Stewart Dry Goods Co. v. Lewis,
Annotate this Case
287 U.S. 9 (1932)
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U.S. Supreme Court
Stewart Dry Goods Co. v. Lewis, 287 U.S. 9 (1932)
Stewart Dry Goods Co. v. Lewis
Argued October 21, 1932
Decided October 24, 1932*
287 U.S. 9
APPEAL FROM THE DISTRICT COURT OF THE UNITED STATES
FOR THE WESTERN DISTRICT OF KENTUCKY
A bill in equity to restrain the collection of state taxes under a statute alleged to violate the federal Constitution should not be dismissed on bill and answer upon the ground that the statute affords an adequate legal remedy by payment under protest and action to recover when the allegations of the bill put in doubt whether, if that remedy were pursued and the claim allowed, satisfaction of it could be secured certainly and within a reasonable time out of the fund designated by statute as the source of such payments. P. 287 U. S. 10.
These were four suits by retail merchants seeking to enjoin collection of taxes on gross sales, measured by progressively increasing rates. All the bills invoked the due process and equal protection clauses of the Fourteenth Amendment, and, in two of them, it was claimed also that the tax operated as a direct burden on interstate commerce. By stipulation, the cases were heard together and disposed of by one opinion of the three-judge District Court. The cases were treated as submitted upon bill and answer, as well as upon plaintiffs' motion for preliminary
injunctions and defendants' motions to dismiss, and all suits were dismissed. The tenth section of the Kentucky statute, referred to in the court's opinion, is copied below.**
After interlocutory injunction had been granted, these cases went respectively to final hearing upon motions to dismiss the bills of complaint, and these were dismissed solely upon the ground that plaintiffs had an adequate remedy at law. The Court is of the opinion that the decision cannot be sustained merely upon the face of the
statute invoked (Kentucky Acts of 1930, chap. 149, § 10) in view of the allegations of the bills of complaint that the only remedy provided is to obtain warrants upon the general fund of the state in the hands of the state treasurer to be paid if and when funds are available for the payment of such warrants in the usual and orderly course; that there are now outstanding many such warrants drawn by the auditor of public accounts upon the general fund in the hands of the state treasurer, which have been outstanding since June, 1927, and cannot be collected by the owners or holders for lack of funds in the treasury, and that there were at the time of the beginning of these suits outstanding warrants aggregating $9,880,502.76 drawn by the auditor of public accounts upon the state treasurer, presented for payment but not paid for lack of funds. See State Budget Commission v. Lebus, 244 Ky. 700, 703, 714, 51 S.W.2d 965, as to warrants outstanding. Defendants' answers denied the above-mentioned allegations, but it does not appear that there has been a hearing upon evidence of the issue tendered, and no findings of fact upon the subject have been made by the courts below.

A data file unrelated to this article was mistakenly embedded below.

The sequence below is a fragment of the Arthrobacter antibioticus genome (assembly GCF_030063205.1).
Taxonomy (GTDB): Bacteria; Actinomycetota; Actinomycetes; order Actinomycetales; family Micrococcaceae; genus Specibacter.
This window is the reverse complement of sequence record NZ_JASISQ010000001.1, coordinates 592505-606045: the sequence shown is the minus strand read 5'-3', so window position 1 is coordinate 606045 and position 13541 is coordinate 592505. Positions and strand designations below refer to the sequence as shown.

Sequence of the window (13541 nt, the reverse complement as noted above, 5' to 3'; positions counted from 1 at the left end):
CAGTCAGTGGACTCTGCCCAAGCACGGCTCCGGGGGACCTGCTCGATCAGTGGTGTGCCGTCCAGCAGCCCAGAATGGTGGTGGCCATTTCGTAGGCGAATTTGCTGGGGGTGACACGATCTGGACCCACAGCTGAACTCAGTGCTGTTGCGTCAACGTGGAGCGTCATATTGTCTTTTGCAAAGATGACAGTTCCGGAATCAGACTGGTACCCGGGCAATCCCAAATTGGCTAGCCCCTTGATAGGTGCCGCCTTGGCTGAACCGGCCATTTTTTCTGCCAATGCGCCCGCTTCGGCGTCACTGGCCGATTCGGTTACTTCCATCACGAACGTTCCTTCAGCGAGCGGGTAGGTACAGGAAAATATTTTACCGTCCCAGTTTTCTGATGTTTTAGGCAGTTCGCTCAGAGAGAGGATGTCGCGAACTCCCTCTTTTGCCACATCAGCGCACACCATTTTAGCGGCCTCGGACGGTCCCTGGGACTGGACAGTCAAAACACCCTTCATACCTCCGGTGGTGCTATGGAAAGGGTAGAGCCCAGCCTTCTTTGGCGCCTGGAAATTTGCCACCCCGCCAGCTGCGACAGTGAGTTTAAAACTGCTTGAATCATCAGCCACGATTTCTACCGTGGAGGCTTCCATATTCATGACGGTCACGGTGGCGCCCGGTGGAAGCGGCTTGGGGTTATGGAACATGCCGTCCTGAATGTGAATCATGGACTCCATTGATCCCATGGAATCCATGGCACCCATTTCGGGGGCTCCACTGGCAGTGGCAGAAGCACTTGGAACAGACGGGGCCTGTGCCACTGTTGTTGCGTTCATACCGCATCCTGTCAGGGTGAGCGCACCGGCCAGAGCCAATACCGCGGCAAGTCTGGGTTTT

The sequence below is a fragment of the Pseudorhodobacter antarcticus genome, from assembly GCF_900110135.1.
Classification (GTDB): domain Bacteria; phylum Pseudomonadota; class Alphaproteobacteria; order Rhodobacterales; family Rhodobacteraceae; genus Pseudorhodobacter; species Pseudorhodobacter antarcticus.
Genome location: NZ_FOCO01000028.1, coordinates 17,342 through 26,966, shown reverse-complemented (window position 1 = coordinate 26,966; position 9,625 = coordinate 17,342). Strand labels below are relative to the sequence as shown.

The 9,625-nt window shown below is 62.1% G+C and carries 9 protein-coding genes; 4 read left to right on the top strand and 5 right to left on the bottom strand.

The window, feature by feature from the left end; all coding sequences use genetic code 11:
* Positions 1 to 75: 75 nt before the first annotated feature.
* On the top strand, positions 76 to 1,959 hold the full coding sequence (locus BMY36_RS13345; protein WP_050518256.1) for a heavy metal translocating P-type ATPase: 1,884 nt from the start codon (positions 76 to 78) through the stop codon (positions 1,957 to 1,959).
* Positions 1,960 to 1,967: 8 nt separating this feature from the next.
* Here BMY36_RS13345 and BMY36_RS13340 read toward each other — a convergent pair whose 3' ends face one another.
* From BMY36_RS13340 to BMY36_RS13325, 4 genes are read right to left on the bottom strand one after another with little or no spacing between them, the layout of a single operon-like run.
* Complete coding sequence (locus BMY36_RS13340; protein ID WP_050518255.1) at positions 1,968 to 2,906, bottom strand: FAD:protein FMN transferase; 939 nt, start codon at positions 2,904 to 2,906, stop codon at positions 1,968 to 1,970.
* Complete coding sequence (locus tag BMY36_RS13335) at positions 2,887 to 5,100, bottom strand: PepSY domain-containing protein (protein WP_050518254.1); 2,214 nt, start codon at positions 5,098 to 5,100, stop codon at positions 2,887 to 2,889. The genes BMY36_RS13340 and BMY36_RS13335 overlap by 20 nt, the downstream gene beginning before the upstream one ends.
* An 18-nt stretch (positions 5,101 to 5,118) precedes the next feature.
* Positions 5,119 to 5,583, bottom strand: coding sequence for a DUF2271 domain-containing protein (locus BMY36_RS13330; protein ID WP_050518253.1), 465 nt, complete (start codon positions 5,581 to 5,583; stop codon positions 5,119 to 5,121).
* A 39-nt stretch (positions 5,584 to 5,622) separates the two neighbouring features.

The decrees are reversed, and the causes remanded to the District Courts, of three judges, for final hearing upon the merits, without prejudice to a determination upon evidence with respect to the questions of the status of outstanding warrants upon the general fund in the state treasury, and whether warrants of the sort contemplated by § 10 of the act in question are accorded preference in payment over other warrants and the basis, if any, for the assurance that such preference will be continued so that, in the event of actions by the plaintiffs at law under § 10, they would be afforded a certain reasonably prompt and efficacious remedy. Davis v. Wakelee, 156 U. S. 680, 156 U. S. 688; Atlantic Coast Line R. Co. v. Doughton, 262 U. S. 413, 262 U. S. 426.
* Together with No. 28, Levy, et al. v. Lewis et al., and No. 29, J. C. Penney Co. v. Same, both from the Western District of Kentucky, and No. 30, Kroger Grocery & Baking Co. v. Same, from the Eastern District.
"§ 10. No suit shall be maintained in any court to restrain or delay the collection or payment of the tax herein imposed upon any ground whatever, but the aggrieved taxpayer shall pay the tax as and when due, and, if paid under protest, may at any time within two years from the date of such payment sue the Auditor of Public Accounts in an action at law to recover the tax so paid, with legal interest thereon, from the date of payment. If it is finally determined that said tax, or any part thereof, was wrongfully collected for any reason, it shall be the duty of the Auditor of Public Accounts then in office to issue his warrant on the Treasurer of the Commonwealth of Kentucky for the amount of such tax so adjudged to have been wrongfully collected, together with interest thereon, and the Treasurer shall pay same out of the General Fund of the State. A separate suit need not be filed for each separate payment made by any taxpayer, but a recovery may be had in one suit for as many payments as may have been made, and which are not barred by the limitation of two years herein imposed."